In a dictionary sense, thinking is to “direct one’s mind toward someone or something; use one’s mind actively to form connected ideas, “he was thinking about Colin”.
In this piece I will use the term “bedrock belief”. I have found that phrase to be a useful description of those religious, political and social beliefs that are the basis for other beliefs and one’s world view. Bedrock beliefs are not subject to rational discussion. They are our basic truths upon which other “truths” are built.
Everyone thinks. We think about what we need to do to get through the day. And we’re generally good about not going deeper than is necessary to accomplish our present tasks; what to wear, what to eat, whether or not to return that phone call, and so on.
There’s another level of thinking that most people seldom, if ever, achieve, or even attempt. That is the “use of one’s mind to actively form connected ideas” that are subtle and nuanced. Or to form opinions that do not come from preconceived positions in which the “thinking” takes the form of back filling with already held ideas that justify the conclusion. As John F. Kennedy said, “Too often we enjoy the comfort of opinion without the discomfort of thought.” Our opinions tend to spring fully formed from our “bedrock” beliefs, such as religious, political and social teachings. The tenets are the basis of our other beliefs and are not subject to being “thought” about themselves.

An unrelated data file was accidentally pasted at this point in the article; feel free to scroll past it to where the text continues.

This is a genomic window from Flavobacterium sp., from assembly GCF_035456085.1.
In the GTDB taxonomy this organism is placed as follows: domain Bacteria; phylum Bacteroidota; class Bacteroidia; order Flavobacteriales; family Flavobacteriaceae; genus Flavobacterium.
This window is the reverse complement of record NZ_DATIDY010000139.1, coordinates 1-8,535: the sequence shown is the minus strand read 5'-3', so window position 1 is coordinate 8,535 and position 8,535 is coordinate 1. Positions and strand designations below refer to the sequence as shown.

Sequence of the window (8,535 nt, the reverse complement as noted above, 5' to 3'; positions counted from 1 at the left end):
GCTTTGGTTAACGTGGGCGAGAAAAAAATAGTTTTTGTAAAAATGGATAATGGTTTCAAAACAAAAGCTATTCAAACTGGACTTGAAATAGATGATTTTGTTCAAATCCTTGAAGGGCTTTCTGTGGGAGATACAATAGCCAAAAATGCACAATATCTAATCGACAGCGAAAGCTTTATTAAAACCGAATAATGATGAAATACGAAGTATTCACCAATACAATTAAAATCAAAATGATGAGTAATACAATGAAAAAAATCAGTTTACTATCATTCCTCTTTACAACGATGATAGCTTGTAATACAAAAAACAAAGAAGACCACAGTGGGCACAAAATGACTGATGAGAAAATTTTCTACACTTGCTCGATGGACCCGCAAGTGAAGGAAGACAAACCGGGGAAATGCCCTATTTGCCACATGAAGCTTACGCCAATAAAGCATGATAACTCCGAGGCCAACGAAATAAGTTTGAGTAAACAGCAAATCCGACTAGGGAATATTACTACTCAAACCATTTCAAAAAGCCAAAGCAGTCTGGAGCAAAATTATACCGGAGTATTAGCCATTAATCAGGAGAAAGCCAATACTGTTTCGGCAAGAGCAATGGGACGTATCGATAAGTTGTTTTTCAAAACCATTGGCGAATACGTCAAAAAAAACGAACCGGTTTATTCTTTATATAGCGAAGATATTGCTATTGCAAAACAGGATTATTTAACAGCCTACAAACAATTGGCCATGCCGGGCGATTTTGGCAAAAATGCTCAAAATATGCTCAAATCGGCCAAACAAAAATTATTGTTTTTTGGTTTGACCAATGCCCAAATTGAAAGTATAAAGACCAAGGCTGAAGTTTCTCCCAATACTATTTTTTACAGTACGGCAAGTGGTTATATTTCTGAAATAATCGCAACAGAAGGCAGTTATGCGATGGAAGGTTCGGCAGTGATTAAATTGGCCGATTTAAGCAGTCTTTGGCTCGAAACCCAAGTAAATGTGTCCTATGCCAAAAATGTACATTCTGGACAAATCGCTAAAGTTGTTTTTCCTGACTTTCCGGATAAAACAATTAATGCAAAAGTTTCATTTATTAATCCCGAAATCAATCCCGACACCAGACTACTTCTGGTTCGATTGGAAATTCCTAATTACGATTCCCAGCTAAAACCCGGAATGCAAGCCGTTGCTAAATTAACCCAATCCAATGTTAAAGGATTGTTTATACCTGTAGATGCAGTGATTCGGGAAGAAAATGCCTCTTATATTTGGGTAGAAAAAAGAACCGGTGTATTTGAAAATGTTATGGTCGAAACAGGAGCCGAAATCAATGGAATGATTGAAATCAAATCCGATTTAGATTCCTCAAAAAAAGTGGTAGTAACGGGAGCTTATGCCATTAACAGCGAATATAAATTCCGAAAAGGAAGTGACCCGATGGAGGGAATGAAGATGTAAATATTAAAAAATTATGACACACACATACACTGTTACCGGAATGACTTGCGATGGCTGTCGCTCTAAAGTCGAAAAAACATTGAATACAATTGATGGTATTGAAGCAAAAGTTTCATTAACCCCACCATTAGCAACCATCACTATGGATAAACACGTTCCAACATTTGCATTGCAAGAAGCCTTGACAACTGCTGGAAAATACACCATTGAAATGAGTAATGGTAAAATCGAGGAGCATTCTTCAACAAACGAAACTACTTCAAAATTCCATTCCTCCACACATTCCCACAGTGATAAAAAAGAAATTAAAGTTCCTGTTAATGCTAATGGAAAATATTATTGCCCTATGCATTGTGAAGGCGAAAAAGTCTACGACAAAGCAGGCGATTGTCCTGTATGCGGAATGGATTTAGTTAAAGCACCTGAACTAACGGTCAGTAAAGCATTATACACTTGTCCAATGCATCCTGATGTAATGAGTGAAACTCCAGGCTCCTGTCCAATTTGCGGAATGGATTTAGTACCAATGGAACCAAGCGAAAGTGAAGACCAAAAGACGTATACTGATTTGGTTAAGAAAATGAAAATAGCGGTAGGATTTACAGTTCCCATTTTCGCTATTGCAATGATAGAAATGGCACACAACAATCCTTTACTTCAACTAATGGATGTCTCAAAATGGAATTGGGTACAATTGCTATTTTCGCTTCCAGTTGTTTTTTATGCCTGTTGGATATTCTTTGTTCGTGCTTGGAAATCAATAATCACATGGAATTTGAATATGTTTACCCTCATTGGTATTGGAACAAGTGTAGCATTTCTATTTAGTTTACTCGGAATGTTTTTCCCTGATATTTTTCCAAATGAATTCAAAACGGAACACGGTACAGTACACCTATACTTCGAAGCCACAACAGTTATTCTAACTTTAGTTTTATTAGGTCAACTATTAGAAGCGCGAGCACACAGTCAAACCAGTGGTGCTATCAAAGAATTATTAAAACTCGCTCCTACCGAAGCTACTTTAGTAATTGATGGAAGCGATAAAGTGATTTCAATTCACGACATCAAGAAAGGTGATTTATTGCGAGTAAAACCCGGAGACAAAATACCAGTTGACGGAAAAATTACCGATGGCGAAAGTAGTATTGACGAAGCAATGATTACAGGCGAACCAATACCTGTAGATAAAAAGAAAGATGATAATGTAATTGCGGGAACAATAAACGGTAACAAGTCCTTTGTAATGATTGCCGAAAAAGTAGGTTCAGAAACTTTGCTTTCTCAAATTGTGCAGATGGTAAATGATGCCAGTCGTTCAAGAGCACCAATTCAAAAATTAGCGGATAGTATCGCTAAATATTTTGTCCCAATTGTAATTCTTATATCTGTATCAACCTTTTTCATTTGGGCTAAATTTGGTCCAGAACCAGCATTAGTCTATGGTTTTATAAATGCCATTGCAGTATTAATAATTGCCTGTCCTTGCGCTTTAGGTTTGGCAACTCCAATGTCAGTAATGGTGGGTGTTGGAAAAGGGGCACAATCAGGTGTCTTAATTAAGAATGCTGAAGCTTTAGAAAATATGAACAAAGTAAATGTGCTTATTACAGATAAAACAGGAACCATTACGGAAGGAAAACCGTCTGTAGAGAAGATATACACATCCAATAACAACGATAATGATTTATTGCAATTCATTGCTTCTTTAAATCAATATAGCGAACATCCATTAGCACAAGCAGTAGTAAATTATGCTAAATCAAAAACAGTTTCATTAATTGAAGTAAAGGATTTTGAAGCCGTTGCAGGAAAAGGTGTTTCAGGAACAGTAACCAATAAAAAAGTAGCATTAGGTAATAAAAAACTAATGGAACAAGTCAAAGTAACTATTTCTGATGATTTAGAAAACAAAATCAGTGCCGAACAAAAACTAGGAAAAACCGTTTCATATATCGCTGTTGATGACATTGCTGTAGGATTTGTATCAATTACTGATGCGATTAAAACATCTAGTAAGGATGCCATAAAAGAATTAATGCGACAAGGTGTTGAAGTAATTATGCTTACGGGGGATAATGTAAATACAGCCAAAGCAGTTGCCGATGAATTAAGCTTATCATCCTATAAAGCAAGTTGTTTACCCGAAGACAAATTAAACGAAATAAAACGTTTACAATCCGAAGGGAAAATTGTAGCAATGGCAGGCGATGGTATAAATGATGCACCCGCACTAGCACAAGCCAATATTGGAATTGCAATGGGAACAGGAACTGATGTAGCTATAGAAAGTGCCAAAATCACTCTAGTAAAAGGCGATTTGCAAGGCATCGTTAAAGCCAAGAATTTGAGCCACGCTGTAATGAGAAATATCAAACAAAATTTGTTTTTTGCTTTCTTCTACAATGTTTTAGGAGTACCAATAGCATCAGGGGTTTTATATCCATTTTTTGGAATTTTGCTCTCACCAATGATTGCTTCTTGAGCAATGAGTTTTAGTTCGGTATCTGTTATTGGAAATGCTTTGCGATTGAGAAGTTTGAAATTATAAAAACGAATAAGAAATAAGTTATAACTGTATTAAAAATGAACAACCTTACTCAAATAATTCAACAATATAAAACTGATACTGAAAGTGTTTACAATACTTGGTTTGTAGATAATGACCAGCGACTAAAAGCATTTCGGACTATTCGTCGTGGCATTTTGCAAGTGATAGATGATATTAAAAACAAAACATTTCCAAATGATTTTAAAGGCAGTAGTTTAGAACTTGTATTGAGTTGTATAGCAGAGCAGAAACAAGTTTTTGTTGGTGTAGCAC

In politics, I have always thought of the difference between our two major parties centered around the degree of power and involvement the government, mostly the federal government, should have in our lives. The differences between the parties have multiplied and hardened. The only thought that now goes into political issues is “what does my party think?” Almost all true thought about right/wrong, good/bad, and helpful/harmful is gone.
In society, fortunately it’s only a very small and self-elected elite that are still vitally concerned about who wore what and if all the forks are in in their proper places. Our view of society does, however, continue to give us “bedrock” beliefs on issues such as race, the place of women in society, sexual preference and so on. The thinking on these issues is nonexistent where the opinions have been passed on as truths to form bedrock beliefs. For anyone who will take the time and energy to closely examine his or her beliefs (assuming that any significant number of people have the desire to do that) the revelations can be significant.